African governments urged to invest more in malaria control

Africa is home to 93 per cent of the world’s malaria cases, and accounts for 94 per cent of global malaria deaths, with the economic burden estimated to be up to $12 billion annually.

This, according to UNICEF data, continues to slow the Continent’s growth by more than one per cent, Mrs Cecilia Lodonu-Senoo, the Executive Director, Hope for Future Generation, said.

Mrs Lodonu-Senoo was speaking at the close-out meeting of the Youth Leaders for Health (YL4H) malaria programme in Accra on Wednesday.

She said although malaria could be prevented, diagnosed and treated, the level of investment in its control remained inadequate adding: “Many people who could benefit from malaria interventions miss out because of the health systems inefficiencies”.

Mrs Lodonu-Senoo said the Global Malaria Action Plan, in order to reach the global targets, funding would have to be increased to approximately four times the total current funding levels.

She said the YL4H leadership development initiative, which was launched in 2019, was a one-year joint programme by Results UK, WACI Health, Hope for Future Generations, Health Promotion Tanzania-HDT, and CISMAT-SL with support from Comic Relief.

It is to influence decision-makers during a range of pivotal moments to help accelerate progress, end malaria, and strengthen health systems in beneficiary countries.

Mrs Lodonu-Senoo said the leadership development programme amplified the voices of 25 youth advocates from Ghana, Sierra Leone and Tanzania, who were passionate about health and healthcare systems, and were advocating for policy change at key national, regional and global advocacy moments.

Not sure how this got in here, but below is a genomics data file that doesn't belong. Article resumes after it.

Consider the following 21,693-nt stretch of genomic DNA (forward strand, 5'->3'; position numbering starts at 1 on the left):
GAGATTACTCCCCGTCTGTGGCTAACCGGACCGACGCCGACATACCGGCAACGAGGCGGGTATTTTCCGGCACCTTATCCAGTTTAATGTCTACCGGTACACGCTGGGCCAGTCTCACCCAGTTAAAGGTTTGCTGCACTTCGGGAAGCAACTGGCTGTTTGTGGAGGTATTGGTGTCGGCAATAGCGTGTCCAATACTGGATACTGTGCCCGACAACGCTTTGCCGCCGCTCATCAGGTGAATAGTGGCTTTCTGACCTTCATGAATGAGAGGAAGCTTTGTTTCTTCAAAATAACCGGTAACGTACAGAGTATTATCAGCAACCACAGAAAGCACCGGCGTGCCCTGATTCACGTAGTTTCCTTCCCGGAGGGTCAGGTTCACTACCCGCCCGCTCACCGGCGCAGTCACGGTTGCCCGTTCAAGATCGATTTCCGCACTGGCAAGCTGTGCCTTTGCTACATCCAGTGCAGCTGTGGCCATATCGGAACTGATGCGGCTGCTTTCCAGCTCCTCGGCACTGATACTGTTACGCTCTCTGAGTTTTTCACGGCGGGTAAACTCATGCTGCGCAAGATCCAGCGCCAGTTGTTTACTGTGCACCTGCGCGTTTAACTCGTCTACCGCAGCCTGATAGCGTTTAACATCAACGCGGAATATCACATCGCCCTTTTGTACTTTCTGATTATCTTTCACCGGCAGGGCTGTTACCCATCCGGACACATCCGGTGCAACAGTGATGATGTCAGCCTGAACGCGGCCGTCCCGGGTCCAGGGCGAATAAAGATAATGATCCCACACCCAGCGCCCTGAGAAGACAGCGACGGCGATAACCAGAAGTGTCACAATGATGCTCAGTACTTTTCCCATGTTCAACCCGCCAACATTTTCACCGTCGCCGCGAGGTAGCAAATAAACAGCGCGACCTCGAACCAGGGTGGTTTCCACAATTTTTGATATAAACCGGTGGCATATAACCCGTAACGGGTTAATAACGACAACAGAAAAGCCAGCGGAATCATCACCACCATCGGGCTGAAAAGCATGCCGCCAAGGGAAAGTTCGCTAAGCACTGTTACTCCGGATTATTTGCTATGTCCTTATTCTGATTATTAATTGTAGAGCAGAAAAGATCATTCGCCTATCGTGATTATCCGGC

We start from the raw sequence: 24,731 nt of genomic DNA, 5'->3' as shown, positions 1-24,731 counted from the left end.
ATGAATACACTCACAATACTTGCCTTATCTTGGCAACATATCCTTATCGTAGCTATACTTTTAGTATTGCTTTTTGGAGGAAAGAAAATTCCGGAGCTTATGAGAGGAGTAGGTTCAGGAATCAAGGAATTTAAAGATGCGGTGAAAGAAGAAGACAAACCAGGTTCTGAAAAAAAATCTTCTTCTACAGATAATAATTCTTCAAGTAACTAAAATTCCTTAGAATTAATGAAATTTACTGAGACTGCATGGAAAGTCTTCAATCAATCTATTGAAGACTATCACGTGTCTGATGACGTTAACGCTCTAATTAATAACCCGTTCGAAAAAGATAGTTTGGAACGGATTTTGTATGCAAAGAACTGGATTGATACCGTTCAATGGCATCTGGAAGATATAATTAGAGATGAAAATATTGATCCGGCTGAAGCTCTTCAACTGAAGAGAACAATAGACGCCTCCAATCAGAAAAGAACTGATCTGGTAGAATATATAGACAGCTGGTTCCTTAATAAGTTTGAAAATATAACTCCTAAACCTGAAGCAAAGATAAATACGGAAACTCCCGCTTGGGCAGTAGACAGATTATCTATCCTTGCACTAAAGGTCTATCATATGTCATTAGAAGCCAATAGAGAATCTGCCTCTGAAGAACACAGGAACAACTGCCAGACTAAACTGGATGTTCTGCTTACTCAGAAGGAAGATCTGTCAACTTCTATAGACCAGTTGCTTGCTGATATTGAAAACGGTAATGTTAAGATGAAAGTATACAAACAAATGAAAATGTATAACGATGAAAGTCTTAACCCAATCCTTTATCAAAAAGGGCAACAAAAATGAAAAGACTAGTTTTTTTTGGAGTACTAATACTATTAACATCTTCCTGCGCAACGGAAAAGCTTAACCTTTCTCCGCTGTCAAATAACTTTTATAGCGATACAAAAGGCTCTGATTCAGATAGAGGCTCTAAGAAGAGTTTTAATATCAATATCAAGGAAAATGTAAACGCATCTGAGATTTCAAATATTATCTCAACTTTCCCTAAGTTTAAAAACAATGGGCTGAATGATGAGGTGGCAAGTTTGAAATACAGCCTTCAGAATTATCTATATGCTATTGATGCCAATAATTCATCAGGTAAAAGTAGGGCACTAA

In Ghana, eleven advocates from 10 regions were trained and empowered to influence decision-makers to scale-up resources to help end the malaria epidemic, achieve universal health coverage, and create lasting impact.

Mrs Lodonu-Senoo said the close-out meeting was, therefore, to assess the success of the implementation of the programme, discuss the challenges and the way forward to sustaining the gains made after the programme had ended.

She commended all the participants for their active involvement in the advocacy work in their respective regions and said their critical roles were more needed in the next phase of activities, which required much commitment and hard work.

She assured the YL4H Volunteers of the continuity of engagement with her outfit in other malaria-related programmes and activities, and encouraged them to remain committed to using the advocacy and lobbying skills to help sustain the gains made.

That, she said, would expand funding for malaria, enhance advocacy and strengthen inter-sectoral partnership and promote behaviour change among the citizenry to win the fight against malaria in Ghana.

Dr Anthony Adofo-Ofosu, the Deputy Director-General of the Ghana Health Service (GHS), commended the Youth Leaders for their commitment towards the success of the initiative, saying although short, the programme had been impactful owing to the extensive work done.

That, he said, led to positive outcomes, including the contribution to a reduction in current malaria-related deaths in the country.

He urged the volunteers to maintain the networks they had built and pledged the continuous support of the GHS towards malaria eradication.

The volunteers shared some of their experiences during the programme implementation, including the selection process, which they termed as fair, and the use of the skills to lobby decision-makers to increase attention in malaria-related issues leading to reduction in mortality rates.

They, however, acknowledged that there remained more work to be done, with malaria still being rated high among Out-Patient Department records in health facilities across the country and pledged to avail themselves for every engagement and collaboration with other stakeholders to change the narrative.

The participants were awarded certificates of appreciation in the form of citations by the Hope for Future Generation.

Source: GNA

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